Updated: Feb 26
Remote viewing, also known as remote perception or RV, is a form of extrasensory perception (ESP) in which an individual is able to perceive and describe events, objects, or information that are not physically present in their immediate environment. The history of remote viewing is a fascinating one that can be traced back to the 1970s when the United States government began to investigate the potential use of psychic abilities for military and intelligence purposes.
The origins of remote viewing can be traced back to the early 1900s when psychical researchers began to investigate the phenomenon of clairvoyance, which is the ability to see or perceive events that are not physically present. However, it wasn't until the 1970s that the United States government began to take an interest in remote viewing and its potential use for military and intelligence purposes.
The first formal government-sponsored research on remote viewing was conducted by the Stanford Research Institute (SRI) under the direction of Russell Targ and Harold Puthoff. This research, which was funded by the CIA, focused on the ability of an individual to "see" and accurately describe remote locations and objects. The results of this research were promising, with several individuals showing a high degree of accuracy in their remote viewing descriptions.
In the early days of remote viewing research, the focus was on the individual's ability to perceive and describe remote locations and objects. However, as the research progressed, it became clear that remote viewing could also be used for a wide range of other applications, including intelligence gathering, medical diagnosis, and even crime solving.
One of the key figures in the early days of remote viewing was Ingo Swann, a psychic who was recruited to participate in the research at SRI. Swann was a skilled remote viewer and played a key role in the development of the protocols and techniques that are still used today. He later went on to develop his own remote viewing training program and became one of the most respected figures in the field.
In the 1980s, the U.S. Army began to
investigate the use of remote viewing for intelligence gathering. The program, known as the "Stargate Project," was led by Ingo Swann and was highly classified. The program operated for more than 20 years and involved the participation of several U.S. Army personnel and civilians with psychic abilities.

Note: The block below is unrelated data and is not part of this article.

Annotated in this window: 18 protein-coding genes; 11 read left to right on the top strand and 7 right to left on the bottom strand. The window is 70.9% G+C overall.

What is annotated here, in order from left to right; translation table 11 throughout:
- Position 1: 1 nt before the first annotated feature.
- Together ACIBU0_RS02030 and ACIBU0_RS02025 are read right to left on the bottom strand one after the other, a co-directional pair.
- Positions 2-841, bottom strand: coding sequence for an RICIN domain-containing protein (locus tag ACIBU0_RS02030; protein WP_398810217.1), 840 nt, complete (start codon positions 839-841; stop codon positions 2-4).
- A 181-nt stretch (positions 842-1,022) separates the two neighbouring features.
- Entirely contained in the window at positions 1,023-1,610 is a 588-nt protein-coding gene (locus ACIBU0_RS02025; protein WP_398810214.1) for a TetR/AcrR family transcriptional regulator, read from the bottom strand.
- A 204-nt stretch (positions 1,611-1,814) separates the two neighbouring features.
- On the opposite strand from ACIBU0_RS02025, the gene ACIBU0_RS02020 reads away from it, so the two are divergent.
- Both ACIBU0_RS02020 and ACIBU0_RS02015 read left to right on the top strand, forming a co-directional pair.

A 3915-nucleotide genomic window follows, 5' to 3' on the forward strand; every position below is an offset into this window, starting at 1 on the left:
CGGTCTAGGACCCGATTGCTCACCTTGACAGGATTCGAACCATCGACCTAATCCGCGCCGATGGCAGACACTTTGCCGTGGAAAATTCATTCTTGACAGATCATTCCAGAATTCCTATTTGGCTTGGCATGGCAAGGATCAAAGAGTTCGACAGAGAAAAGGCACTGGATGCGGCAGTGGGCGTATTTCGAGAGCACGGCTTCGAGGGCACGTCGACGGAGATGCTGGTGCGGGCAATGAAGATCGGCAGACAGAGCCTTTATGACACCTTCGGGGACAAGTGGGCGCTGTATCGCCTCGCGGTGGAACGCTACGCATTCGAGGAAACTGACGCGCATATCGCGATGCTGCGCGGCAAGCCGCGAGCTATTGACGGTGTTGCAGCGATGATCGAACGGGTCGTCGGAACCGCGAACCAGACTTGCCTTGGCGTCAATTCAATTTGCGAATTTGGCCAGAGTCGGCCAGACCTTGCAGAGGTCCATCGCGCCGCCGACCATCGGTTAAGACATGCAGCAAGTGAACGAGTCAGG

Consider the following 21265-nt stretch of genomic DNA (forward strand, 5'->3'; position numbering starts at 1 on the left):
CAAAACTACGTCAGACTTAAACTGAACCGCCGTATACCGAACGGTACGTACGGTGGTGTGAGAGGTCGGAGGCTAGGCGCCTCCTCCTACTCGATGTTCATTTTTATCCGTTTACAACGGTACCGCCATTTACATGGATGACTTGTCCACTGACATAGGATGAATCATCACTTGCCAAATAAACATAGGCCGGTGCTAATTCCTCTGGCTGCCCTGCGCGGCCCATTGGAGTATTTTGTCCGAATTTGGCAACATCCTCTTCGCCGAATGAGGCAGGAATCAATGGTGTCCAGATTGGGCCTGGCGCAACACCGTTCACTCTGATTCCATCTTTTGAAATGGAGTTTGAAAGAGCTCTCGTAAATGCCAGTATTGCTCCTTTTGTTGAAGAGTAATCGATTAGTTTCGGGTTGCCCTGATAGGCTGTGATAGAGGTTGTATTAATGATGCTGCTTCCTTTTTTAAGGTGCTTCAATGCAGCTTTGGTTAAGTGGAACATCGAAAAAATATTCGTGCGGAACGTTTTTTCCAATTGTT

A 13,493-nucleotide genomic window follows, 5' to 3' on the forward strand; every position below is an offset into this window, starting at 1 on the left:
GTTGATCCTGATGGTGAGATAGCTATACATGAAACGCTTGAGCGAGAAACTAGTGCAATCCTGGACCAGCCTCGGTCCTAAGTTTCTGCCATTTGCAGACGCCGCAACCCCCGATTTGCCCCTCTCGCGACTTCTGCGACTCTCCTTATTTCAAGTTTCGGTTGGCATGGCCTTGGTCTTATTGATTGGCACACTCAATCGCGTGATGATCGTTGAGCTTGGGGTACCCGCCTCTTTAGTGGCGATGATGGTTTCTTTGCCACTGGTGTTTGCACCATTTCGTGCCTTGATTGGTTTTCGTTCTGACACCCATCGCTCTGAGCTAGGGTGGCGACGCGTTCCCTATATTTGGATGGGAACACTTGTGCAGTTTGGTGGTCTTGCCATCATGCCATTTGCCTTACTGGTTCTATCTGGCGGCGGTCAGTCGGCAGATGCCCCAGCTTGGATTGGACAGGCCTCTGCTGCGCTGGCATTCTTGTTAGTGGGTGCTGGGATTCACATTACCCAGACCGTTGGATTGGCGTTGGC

The Stargate Project was a highly secretive program and the details of its operations at the time were not public, now thousands of documents are available made public through FOIA request. The program was used to gather intelligence on a wide range of targets, including foreign governments, terrorist organizations, and even UFOs. The program was reportedly successful and provided valuable information to the U.S. government.
However, the program was not without controversy. Critics argued that the results of remote viewing experiments were often open to interpretation and could be explained by chance or the use of cleverly worded cues. Additionally, some scientists argued that the claims of remote viewing were not supported by scientific evidence.
Despite the criticisms, the field of remote viewing continued to attract interest and research. In recent years, there have been several studies that have provided some support for the validity of remote viewing, including studies on the brain activity of remote viewers and the use of remote viewing in the field of archaeology.
One of the most interesting and controversial applications of remote viewing is its use in archaeology. In the early 2000s, a team of remote viewers led by archaeologist Dr. Stephan A. Schwartz, set out to remotely view ancient sites in Egypt and Peru. The team was able to provide detailed descriptions of the sites, including the layout of the buildings and the location of artifacts. The descriptions were later verified to be highly accurate when the team visited the sites in person.
Another notable application of remote viewing is in the field of medicine. In recent years, there have been several studies that have explored the use of remote viewing in medical diagnosis. These studies have shown that remote viewers can accurately describe the symptoms and conditions of patients, even when they are not physically present. This has led to the development of remote viewing-based diagnostic tools, which have the potential to revolutionize the way that medicine is practiced.
Despite the growing body of research that supports the validity of remote viewing, the field remains controversial. Many critics today still dispute remote viewing on the same basis as in earlier days. Some scientists still argue that the claims of remote viewing are not supported by scientific evidence. Though some scientists and researchers believe that remote viewing has the potential to provide valuable insights into the nature of reality and the capabilities of the human mind. Additionally, the practical applications of remote viewing, such as in intelligence gathering and medical diagnosis, are further reasons for the continued research in the field.
In conclusion, remote viewing is a complex and controversial field that has a long and intriguing history. The government-sponsored research in the 1970s and 1980s, and the formation of private remote viewing schools and training programs, have shown promising results in the field. However, the field remains controversial and more research is needed to fully understand the capabilities and limitations of remote viewing. The history of remote viewing is a fascinating one that continues to be explored by many researchers and scientists, and it remains an intriguing area of study for those interested in the possibilities of the human mind.
Aaron - Not Top Secret